The Fashion Industry & climate change: challenges, solutions and working towards a more positive future
Nadia Scullion is a womenswear clothing designer, developing ranges for brands at both the high street and premium ends of the market. After graduating from Edinburgh College of Art and the University of the Arts, London, she spent six years in Stockholm, designing for H & M, House of Dagmar, and &Other Stories. Moving to London in 2019, she designed initially for Topshop and then OMNES as Head of Design, before setting up her own consultancy where her work focuses on responsible material sourcing in partnership with the development of full womenswear collections for clients.
The fashion industry is one of the world’s worst polluters. It accounts for up to 10% of global carbon dioxide output—more than international flights and shipping combined. And with 85% of all textiles ending up in landfill, its impact is catastrophic. If the industry can adapt and develop more sustainable practices, this will make a significant, positive difference to the future of our planet.
Drawing on her experience of collaborating with factories, working hands-on with materials, and developing garments which minimise environmental impact, Nadia will look at how the industry can improve the way it works. She will consider the development of an individual garment – where responsible material sourcing can make a significant difference to its ultimate impact, and also look at the importance of production facilities and methods, where partnering with factories that utilise clean energy, process chemicals effectively and limit water use, can make a positive difference.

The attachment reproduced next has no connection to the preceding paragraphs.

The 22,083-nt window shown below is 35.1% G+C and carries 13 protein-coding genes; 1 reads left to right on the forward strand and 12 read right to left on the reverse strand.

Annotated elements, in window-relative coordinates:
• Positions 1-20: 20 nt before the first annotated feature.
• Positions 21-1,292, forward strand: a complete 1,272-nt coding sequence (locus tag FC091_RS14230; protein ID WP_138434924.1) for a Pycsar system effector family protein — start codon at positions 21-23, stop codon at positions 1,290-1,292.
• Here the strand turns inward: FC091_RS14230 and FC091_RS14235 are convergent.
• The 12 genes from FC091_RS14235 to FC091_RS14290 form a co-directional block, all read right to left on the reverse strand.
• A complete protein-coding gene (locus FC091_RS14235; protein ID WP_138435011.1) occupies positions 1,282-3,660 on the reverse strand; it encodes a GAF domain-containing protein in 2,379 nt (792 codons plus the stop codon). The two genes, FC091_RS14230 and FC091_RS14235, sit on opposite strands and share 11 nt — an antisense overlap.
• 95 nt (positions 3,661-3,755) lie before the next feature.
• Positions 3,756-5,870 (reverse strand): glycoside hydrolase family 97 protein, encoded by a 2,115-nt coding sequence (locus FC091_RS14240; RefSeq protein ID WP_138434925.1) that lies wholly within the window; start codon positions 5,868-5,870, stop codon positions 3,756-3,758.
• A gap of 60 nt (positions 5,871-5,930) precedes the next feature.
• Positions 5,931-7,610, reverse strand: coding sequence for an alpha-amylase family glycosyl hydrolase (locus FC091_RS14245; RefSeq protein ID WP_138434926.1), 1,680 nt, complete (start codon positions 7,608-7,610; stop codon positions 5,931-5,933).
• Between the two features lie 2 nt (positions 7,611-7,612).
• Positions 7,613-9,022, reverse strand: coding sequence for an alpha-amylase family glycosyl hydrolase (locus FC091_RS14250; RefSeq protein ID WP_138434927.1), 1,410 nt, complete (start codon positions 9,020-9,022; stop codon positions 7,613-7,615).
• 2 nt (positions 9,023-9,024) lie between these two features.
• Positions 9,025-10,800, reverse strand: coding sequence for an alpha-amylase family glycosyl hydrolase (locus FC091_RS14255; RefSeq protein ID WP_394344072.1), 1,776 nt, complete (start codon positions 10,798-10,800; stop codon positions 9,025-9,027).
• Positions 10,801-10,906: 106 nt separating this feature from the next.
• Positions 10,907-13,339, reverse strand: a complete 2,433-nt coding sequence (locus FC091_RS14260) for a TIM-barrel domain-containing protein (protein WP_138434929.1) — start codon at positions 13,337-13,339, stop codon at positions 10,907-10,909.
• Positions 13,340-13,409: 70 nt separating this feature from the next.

Members: Free, Online (please book to receive a link) or Victoria Hall (doors open 7.30pm)
Guests: £10, Online (please book to receive a link) or £10 Victoria Hall (pay on the door – you will be admitted to the Hall at 7.50pm if there is room)
Please book to watch online by 1pm on the day of the event
You do not book to attend in the Victoria Hall
Drinks are served in the Members’ Room after the lecture